Early this week, San Francisco-based Flock showed off a Web browser designed specifically for users of social networking sites, and the company claims the software is the first of its kind.
The browser simplifies the Web surfing experience for social network users by building support for photo and video sharing and blogging applications directly into the software, according to Flock. Facebook and Flickr users have the option of pulling their existing contacts, or "friends," into Flock for easy access at any time. (Hopefully, it doesn't automatically e-mail everyone in your address book and invite them to join in the fun, like another service I'm aware of.) Flock features a dashboard that lets users see information on those friends, as well. For instance, surfers can receive notifications when contacts update profiles or add new media, and they can communicate with each other through the browser.
"Flock's rich features eliminate multiple steps, remove complexity, and deliver much greater enjoyment for users in their daily Web interactions," said Flock CEO Shawn Hardin in a press release.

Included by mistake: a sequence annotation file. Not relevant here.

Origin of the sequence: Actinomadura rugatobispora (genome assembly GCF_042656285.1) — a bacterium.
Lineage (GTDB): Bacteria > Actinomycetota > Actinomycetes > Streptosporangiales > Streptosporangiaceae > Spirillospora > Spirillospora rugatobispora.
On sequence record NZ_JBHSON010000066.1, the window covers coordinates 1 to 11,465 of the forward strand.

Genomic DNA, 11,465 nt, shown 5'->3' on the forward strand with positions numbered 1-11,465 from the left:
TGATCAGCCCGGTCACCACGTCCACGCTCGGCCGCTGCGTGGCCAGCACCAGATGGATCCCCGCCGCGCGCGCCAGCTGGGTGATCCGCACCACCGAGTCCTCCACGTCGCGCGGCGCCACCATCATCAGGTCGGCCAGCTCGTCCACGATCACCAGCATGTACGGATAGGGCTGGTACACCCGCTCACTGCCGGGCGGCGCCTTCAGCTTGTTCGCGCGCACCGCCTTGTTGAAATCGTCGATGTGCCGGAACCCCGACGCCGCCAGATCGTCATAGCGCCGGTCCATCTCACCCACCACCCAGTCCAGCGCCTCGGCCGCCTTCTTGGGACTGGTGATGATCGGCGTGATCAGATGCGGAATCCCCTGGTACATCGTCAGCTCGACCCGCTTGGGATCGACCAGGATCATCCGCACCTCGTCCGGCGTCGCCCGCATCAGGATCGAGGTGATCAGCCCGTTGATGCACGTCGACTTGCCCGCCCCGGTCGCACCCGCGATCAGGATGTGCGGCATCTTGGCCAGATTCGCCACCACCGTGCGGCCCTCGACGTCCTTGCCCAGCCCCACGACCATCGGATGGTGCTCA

The browser also includes a "Media MiniBar" that displays scrolling photos or video streams from sites with media feeds, like YouTube, Photobucket, Piczo and Truveo. And it can even help Web surfers find new media and people by notifying users when it finds something that might be of interest.
A beta version if currently available for free on Flock.com, and the company plans to release the full version in the coming months.
The popularity of sites like Facebook and Flickr means that at least a few of your staffers or coworkers are likely to install Flock's Social Web Browser on their corporate machines.
Are there any business benefits to such a consumer-oriented browser? Or is Flock just another example of software that's better suited for use outside company walls, but that users will install anyway, because they can? (Unless, of course, you've blocked them from downloading such applications.)
A number of my colleagues at CXO Media, publisher of CIO magazine, use Facebook for "work purposes," i.e., keeping in touch with former coworkers or sharing work-related media. In fact, CIO.com's editorial director--read: My Boss--sent me a Facebook invitation the other day, so I promptly signed up.
I don't know if I'll become a loyal Flock user, but I downloaded it and I'll certainly check it out. Our editors and writers post much of our content ourselves and that often means passing around images or snippets of HTML code. And I can see the benefit of a browser that could notify me when an image I'm waiting for is ready, as well as allow me to grab that image from a coworker without the series of e-mails that usually accompanies such an exchange.
But then again, I'm just a lowly user...
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